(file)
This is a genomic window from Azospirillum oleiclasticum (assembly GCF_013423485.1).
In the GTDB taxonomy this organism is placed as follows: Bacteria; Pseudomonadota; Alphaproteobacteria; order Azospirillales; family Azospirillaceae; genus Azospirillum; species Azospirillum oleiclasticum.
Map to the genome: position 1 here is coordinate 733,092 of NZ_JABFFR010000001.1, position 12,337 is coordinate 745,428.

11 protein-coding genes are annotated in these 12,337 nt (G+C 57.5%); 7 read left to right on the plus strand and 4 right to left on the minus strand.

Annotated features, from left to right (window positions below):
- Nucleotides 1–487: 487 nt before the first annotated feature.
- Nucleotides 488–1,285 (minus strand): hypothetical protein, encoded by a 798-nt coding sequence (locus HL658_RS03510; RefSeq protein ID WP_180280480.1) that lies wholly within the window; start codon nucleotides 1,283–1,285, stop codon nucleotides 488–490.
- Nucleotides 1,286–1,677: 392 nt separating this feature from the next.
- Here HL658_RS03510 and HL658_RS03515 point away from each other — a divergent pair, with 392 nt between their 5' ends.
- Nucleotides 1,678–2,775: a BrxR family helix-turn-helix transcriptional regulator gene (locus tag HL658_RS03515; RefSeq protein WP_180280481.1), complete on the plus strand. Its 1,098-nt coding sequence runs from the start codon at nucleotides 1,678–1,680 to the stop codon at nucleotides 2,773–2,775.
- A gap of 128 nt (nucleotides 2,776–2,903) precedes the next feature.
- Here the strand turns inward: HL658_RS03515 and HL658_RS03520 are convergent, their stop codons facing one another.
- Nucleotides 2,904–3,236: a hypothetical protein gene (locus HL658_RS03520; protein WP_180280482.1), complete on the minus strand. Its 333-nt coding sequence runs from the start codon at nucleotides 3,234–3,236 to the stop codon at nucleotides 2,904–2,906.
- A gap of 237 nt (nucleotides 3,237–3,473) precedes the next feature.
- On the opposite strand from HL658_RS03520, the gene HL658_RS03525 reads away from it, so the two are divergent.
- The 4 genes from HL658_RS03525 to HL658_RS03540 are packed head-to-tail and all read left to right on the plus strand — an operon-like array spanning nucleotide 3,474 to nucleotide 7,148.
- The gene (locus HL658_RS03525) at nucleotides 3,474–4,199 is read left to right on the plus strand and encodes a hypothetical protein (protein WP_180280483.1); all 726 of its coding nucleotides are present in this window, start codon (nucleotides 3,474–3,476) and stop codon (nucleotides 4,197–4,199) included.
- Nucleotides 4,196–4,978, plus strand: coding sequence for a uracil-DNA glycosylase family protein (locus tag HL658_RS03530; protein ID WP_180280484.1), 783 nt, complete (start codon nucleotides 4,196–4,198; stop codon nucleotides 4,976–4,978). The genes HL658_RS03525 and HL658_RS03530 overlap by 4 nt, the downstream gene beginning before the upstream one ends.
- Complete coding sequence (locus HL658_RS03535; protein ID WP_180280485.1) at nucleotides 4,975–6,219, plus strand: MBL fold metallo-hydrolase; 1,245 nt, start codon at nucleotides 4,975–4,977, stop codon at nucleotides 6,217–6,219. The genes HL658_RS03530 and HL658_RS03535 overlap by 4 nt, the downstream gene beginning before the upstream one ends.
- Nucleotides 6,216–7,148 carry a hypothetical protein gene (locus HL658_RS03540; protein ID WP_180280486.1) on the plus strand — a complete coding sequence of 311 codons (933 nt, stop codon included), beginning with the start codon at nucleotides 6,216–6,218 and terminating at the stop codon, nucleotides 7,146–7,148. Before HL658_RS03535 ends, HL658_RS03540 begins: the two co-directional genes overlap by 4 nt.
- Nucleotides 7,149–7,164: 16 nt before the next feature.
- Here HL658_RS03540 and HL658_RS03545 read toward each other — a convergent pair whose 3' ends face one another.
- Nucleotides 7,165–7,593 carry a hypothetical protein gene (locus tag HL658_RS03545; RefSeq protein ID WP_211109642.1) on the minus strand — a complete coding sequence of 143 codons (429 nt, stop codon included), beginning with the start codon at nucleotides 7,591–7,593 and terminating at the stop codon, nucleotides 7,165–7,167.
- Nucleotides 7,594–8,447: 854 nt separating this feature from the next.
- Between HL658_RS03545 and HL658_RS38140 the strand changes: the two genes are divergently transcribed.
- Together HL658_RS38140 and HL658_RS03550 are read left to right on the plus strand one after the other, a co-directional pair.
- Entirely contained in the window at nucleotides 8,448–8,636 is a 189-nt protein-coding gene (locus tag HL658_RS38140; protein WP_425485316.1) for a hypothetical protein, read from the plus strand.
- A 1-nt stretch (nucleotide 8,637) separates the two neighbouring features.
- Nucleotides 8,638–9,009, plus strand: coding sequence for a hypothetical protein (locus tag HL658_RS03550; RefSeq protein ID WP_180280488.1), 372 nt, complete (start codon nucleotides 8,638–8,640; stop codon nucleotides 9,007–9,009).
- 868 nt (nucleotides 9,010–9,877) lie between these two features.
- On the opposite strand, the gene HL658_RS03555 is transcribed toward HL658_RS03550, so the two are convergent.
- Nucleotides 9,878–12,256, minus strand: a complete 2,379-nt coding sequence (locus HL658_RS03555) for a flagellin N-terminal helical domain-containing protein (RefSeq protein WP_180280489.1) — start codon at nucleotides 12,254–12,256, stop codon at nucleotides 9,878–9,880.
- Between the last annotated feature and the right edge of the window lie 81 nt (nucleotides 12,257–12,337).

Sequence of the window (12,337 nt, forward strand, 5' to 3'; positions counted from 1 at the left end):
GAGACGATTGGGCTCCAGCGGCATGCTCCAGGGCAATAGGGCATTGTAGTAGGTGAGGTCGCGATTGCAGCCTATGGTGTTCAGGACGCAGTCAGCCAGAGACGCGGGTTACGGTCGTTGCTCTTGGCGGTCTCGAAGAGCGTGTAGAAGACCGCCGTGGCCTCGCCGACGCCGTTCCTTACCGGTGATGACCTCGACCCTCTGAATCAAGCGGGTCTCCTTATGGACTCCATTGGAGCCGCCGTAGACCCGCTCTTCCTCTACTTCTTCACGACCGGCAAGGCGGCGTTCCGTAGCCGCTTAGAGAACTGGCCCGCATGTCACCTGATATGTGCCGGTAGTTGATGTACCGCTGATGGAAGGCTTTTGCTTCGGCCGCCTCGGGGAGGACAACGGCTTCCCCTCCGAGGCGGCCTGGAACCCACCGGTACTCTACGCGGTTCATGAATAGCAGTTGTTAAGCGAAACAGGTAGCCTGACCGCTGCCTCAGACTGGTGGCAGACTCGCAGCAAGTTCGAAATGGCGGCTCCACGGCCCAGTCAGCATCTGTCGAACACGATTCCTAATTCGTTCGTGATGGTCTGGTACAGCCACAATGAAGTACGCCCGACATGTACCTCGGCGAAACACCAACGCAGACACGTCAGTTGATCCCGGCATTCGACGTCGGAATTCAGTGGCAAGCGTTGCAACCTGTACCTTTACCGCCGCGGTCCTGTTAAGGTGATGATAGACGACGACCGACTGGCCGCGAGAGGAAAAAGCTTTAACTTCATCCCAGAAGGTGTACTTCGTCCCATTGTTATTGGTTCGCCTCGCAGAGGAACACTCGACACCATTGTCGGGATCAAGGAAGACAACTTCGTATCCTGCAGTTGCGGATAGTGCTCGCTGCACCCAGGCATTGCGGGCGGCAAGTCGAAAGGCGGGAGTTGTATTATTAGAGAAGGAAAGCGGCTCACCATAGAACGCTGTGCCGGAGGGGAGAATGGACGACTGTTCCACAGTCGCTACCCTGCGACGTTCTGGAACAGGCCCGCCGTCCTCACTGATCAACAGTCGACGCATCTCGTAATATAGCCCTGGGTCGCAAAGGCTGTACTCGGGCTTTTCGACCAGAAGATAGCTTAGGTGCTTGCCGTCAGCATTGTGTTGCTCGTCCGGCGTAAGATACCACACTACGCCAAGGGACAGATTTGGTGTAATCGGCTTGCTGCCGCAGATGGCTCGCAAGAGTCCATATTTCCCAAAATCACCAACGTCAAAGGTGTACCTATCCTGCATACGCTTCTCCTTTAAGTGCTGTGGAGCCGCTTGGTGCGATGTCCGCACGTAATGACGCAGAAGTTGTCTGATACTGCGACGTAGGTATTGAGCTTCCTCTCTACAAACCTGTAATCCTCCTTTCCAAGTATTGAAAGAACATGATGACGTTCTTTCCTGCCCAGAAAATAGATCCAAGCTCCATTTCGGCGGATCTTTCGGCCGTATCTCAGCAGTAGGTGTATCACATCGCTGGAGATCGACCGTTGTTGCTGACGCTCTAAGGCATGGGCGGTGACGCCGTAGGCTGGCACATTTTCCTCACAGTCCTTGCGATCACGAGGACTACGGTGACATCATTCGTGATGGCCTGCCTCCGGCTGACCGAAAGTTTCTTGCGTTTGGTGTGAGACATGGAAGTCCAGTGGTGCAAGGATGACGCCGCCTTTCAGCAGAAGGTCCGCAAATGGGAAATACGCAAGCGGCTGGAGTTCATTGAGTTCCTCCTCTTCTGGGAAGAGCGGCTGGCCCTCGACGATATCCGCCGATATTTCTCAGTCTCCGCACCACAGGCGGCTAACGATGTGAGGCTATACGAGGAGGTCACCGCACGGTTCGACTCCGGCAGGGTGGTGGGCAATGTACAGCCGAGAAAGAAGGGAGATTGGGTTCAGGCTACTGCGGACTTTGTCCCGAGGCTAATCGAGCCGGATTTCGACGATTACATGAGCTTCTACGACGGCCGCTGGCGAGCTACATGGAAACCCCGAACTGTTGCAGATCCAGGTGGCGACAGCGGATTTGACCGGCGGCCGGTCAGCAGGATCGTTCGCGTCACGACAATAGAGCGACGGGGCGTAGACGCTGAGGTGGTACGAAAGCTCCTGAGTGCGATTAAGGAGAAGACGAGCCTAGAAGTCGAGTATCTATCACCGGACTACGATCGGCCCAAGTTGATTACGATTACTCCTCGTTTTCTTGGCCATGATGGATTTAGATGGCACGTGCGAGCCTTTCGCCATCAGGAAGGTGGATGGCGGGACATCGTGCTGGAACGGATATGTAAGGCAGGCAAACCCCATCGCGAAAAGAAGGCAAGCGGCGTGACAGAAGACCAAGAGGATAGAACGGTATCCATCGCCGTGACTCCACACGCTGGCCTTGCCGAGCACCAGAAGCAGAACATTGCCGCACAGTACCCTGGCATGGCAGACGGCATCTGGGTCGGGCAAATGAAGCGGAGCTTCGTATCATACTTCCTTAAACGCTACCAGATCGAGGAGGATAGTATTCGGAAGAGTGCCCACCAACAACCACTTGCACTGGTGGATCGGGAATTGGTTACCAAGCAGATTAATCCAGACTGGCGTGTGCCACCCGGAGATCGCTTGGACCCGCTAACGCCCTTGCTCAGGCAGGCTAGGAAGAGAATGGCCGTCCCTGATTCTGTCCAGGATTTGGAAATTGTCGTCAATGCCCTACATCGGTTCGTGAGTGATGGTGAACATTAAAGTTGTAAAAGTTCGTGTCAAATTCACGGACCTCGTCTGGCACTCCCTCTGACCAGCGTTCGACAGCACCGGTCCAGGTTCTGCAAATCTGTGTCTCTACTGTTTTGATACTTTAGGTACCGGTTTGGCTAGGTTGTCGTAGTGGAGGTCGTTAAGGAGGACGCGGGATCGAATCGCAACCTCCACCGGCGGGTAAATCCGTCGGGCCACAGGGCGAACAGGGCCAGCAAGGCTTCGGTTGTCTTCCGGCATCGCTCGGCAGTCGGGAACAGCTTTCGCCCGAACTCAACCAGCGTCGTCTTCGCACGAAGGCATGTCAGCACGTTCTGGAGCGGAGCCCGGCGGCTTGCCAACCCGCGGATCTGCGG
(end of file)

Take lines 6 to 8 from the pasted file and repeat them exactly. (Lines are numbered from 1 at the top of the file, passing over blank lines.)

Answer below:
- Nucleotides 1–487: 487 nt before the first annotated feature.
- Nucleotides 488–1,285 (minus strand): hypothetical protein, encoded by a 798-nt coding sequence (locus HL658_RS03510; RefSeq protein ID WP_180280480.1) that lies wholly within the window; start codon nucleotides 1,283–1,285, stop codon nucleotides 488–490.
- Nucleotides 1,286–1,677: 392 nt separating this feature from the next.